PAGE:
Animate is a poetry prompt that focuses on speaking as if we are a particular object or thing. This time, we’re speaking as Bridges & Tunnels.
Prompt Guidelines and Options
1. Speak in the first person.
2. Be specific. Think nouns instead of adjectives.
3. Consider where you—a bridge or a tunnel—are located, or where you came from, or where you are going. Or, speak as if you have a special desire or concern: maybe you are hungry, missing something, afraid of a sight or sound, in love with another bridge or tunnel that is like you or not like you. Be creative. Any type of situation is fair game.
4. Consider doing a little research about the bridge or tunnel you will speak as: folklore, history, associated words, music, art, sculpture, architecture, fashion, science, and so on. Look for unusual details, so you can speak convincingly and intriguingly about yourself.
That’s it! We look forward to hearing you speak poetically, from the viewpoint of bridges & tunnels.
Thanks to everyone who participated in our last poetry prompt. Here is a poem from Prasanta we enjoyed:
When 19 at the Fontana Di Trevi
When I was 19
at the Fontana Di Trevi
I tossed in three coins
with the right hand
over the left shoulder
I lost track of where they landed
among hundreds of copper and silver bits
splattered like a random mosaic
on the fountain’s floor
I walked on then
through the long, narrow piazza
past the hungry pigeons
to the rest of the day, the rest of Italy
and the rest of my life
If the bits were underwater, drowning
they’d still catch fire, blaze,
in a far-off future
or so it goes with magic and wishes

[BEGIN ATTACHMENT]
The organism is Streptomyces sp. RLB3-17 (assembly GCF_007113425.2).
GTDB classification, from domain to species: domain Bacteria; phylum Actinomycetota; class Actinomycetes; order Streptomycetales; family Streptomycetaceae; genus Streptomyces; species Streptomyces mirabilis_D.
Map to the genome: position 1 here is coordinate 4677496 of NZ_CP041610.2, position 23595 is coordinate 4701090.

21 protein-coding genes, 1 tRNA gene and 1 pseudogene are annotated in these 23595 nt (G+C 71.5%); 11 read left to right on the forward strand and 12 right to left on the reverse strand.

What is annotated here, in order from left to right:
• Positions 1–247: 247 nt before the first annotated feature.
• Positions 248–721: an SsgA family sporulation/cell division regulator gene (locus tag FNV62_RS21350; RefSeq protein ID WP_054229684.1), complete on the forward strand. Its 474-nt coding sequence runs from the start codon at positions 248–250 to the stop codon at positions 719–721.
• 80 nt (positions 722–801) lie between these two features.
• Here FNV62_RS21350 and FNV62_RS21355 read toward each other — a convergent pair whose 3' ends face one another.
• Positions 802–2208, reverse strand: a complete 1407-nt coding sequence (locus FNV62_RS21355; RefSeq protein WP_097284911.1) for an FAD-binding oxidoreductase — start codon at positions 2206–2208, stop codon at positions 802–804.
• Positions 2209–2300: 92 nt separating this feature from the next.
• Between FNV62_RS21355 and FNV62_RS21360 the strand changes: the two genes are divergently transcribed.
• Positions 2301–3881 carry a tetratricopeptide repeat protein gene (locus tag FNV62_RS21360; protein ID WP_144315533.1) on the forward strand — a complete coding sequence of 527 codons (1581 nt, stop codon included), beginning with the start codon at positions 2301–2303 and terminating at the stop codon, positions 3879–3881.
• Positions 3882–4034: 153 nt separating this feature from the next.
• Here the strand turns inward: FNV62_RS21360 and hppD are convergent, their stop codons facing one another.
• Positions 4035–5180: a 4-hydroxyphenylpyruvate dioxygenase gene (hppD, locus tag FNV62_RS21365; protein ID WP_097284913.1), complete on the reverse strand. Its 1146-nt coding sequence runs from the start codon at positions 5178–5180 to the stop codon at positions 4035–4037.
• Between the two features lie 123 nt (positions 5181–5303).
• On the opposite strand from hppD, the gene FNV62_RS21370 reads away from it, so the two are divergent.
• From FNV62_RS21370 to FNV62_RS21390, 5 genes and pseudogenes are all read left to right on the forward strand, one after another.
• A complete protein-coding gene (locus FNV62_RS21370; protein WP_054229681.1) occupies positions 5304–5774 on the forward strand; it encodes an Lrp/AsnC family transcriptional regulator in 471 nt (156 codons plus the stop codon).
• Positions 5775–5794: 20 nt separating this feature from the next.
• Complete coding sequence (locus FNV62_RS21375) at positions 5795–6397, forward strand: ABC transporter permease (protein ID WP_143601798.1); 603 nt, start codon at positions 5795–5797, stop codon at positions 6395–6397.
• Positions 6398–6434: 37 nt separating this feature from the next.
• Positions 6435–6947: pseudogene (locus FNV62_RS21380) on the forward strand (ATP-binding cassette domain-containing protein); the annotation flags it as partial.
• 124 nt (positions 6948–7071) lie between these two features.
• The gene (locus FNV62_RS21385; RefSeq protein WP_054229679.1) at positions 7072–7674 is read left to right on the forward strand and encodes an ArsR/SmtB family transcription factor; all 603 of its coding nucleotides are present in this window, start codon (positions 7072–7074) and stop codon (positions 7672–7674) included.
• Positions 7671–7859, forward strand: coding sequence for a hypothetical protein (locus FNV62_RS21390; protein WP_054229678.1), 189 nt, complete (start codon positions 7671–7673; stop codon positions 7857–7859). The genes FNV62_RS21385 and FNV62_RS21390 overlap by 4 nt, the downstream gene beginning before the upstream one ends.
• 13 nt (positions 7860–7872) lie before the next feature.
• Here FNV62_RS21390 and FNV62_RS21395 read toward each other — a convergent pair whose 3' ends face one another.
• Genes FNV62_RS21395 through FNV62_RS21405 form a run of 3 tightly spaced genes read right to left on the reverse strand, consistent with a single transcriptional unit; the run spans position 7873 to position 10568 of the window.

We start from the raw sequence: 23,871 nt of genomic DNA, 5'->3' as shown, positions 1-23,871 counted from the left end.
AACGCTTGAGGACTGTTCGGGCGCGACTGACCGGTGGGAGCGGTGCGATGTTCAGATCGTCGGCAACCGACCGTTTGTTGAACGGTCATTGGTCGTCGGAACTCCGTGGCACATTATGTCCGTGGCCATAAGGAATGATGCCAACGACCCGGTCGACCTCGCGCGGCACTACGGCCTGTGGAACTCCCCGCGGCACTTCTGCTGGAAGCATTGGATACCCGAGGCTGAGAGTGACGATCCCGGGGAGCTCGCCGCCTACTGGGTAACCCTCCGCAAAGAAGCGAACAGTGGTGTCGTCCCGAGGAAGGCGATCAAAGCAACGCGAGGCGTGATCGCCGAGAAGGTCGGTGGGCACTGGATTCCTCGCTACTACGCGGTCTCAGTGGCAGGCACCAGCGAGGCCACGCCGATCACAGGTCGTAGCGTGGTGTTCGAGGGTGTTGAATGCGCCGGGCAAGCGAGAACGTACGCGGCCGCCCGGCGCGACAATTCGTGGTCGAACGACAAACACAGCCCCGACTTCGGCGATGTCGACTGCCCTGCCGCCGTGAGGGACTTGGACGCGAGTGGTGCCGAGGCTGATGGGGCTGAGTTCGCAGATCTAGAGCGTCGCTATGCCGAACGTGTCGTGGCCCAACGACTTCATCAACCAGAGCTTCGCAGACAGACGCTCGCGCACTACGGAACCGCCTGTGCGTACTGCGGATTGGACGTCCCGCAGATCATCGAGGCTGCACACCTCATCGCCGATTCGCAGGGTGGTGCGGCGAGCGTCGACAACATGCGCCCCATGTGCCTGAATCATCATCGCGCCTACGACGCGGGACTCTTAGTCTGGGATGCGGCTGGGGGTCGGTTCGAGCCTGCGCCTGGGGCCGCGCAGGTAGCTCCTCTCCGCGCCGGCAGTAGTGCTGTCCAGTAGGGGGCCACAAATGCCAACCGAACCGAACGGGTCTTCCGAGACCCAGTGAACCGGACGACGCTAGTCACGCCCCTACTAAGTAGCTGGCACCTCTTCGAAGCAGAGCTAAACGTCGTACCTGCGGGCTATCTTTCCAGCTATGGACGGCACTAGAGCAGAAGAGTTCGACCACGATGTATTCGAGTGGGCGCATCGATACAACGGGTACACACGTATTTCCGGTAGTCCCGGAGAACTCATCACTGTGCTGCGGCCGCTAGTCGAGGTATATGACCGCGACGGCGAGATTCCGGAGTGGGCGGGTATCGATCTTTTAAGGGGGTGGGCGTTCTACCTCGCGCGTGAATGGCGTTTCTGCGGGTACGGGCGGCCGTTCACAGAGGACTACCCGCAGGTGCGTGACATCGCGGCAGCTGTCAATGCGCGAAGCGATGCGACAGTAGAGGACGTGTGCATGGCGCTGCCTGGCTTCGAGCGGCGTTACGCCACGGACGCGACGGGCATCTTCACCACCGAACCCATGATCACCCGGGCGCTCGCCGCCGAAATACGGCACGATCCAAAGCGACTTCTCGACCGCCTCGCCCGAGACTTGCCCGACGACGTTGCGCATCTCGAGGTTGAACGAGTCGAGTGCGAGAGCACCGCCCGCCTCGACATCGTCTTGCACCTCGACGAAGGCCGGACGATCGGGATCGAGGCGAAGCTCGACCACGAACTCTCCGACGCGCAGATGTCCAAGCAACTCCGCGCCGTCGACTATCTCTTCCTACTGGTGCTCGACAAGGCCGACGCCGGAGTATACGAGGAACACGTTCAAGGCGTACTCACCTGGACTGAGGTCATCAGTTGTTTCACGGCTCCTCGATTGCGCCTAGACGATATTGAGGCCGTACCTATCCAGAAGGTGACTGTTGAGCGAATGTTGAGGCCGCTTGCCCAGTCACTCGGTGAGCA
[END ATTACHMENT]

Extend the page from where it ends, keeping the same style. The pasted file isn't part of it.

But years later
I’d find out the true charge for dreams
I’d collect a bag of gold and toss it all in
For friendship, love, happiness
Would it cost extra
for a certain pair of eyes
because tears and time
are too high of a price to pay
I’d drop in as many shiny, crisp coins needed
to end poverty, hunger,
Tell me the cost
to end refugees’ wandering
and to build the homeless a home
What is the price to pay,
Fontana Di Trevi,
to end racial divides
and for men to respect women
as fellow creatures of dignity
I’ve been saving coins and wishes
ever since the day
I heard it on the news
since I saw you fleeing
since I saw you weeping
And I’ve been saving
for my own lonely heart
you think three coins is enough
it’s all you’ve got
But when you’re older
you’d gather all the gold of this world
and dump it in the fountain of wishes
if that’s all it took
Photo by Alyssa. Creative Commons via Flickr.
How to Write a Poem uses images like the buzz, the switch, the wave—from the Billy Collins poem “Introduction to Poetry”—to guide writers into new ways of writing poems. Excellent teaching tool. Anthology and prompts included.
“How to Write a Poem is a classroom must-have.”
—Callie Feyen, English Teacher, Maryland